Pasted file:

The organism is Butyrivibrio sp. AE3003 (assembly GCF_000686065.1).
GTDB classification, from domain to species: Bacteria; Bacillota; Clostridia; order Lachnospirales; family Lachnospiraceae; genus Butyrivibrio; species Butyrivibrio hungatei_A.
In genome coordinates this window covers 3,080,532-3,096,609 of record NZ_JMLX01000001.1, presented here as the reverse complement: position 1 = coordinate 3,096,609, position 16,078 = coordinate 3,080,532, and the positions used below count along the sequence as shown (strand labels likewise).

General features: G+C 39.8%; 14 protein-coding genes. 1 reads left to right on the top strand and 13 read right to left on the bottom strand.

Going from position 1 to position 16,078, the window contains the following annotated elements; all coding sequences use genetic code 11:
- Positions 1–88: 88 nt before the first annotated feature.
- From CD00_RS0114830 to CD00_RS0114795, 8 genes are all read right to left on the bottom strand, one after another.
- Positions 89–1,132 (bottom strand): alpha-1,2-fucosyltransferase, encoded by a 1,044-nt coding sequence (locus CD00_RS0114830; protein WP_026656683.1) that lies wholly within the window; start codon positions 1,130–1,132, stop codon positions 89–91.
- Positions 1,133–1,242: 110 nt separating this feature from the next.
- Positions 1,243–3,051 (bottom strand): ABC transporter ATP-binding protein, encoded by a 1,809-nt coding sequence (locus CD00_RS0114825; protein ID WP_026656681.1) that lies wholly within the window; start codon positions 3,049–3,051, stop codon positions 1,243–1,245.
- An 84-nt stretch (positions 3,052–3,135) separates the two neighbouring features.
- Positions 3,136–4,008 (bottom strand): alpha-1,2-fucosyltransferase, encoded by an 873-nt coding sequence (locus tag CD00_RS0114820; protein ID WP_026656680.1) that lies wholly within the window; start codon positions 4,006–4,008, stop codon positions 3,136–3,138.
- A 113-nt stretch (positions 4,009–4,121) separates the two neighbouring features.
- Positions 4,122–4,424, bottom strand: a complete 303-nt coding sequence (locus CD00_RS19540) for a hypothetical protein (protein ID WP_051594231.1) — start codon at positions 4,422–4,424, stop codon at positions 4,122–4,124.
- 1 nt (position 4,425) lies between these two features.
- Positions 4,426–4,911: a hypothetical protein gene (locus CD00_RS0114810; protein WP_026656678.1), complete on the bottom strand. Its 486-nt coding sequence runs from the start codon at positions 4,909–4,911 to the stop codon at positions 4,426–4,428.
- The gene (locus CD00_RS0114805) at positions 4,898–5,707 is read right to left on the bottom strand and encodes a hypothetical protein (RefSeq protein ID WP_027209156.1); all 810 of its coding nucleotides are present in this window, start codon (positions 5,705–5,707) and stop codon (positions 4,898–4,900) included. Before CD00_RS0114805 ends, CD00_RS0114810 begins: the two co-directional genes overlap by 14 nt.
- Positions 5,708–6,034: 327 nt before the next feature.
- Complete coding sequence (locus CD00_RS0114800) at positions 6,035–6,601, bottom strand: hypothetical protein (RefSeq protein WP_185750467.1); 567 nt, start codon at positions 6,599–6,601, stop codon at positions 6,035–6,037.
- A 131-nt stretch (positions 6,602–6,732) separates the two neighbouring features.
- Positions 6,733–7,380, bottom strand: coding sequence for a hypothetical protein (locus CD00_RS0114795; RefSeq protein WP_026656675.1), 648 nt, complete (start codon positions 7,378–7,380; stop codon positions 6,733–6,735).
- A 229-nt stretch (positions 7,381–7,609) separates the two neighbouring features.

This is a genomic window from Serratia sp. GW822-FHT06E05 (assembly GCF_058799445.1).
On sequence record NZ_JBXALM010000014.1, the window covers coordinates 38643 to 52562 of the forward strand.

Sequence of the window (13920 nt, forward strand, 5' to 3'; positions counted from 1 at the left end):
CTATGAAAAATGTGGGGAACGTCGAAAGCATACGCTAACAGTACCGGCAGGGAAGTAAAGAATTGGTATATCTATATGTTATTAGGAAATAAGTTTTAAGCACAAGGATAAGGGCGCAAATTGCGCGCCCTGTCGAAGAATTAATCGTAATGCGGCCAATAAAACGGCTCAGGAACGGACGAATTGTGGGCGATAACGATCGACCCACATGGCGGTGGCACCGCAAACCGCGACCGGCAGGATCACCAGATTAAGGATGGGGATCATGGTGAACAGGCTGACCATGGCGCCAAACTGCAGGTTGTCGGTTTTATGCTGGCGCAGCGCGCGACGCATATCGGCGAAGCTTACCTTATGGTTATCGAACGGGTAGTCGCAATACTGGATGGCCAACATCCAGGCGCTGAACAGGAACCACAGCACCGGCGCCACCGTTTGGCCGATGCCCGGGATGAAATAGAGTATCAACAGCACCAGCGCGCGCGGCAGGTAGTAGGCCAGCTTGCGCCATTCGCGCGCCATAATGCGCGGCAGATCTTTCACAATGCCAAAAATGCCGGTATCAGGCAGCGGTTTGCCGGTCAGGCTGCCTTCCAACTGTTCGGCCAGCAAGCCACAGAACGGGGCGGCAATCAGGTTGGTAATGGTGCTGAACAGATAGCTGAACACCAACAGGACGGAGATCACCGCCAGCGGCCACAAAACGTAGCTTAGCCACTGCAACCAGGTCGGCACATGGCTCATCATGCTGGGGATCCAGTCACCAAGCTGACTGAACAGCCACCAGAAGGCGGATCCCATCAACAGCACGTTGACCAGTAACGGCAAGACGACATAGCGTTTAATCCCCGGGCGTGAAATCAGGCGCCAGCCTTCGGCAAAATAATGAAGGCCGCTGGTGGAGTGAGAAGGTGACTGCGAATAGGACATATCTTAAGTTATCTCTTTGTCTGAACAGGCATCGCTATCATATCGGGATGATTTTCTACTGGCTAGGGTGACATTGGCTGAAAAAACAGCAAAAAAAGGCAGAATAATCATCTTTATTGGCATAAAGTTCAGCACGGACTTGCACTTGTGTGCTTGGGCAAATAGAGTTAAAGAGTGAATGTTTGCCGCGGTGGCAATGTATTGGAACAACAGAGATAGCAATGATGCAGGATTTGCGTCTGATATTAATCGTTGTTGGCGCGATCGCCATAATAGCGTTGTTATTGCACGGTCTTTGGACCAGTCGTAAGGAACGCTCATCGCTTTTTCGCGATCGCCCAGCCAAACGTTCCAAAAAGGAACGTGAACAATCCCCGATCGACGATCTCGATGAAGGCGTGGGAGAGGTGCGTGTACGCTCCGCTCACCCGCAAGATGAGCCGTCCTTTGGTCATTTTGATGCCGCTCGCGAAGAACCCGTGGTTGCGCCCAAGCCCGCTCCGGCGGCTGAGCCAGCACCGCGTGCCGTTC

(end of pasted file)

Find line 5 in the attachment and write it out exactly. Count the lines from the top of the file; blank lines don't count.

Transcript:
Going from position 1 to position 16,078, the window contains the following annotated elements; all coding sequences use genetic code 11: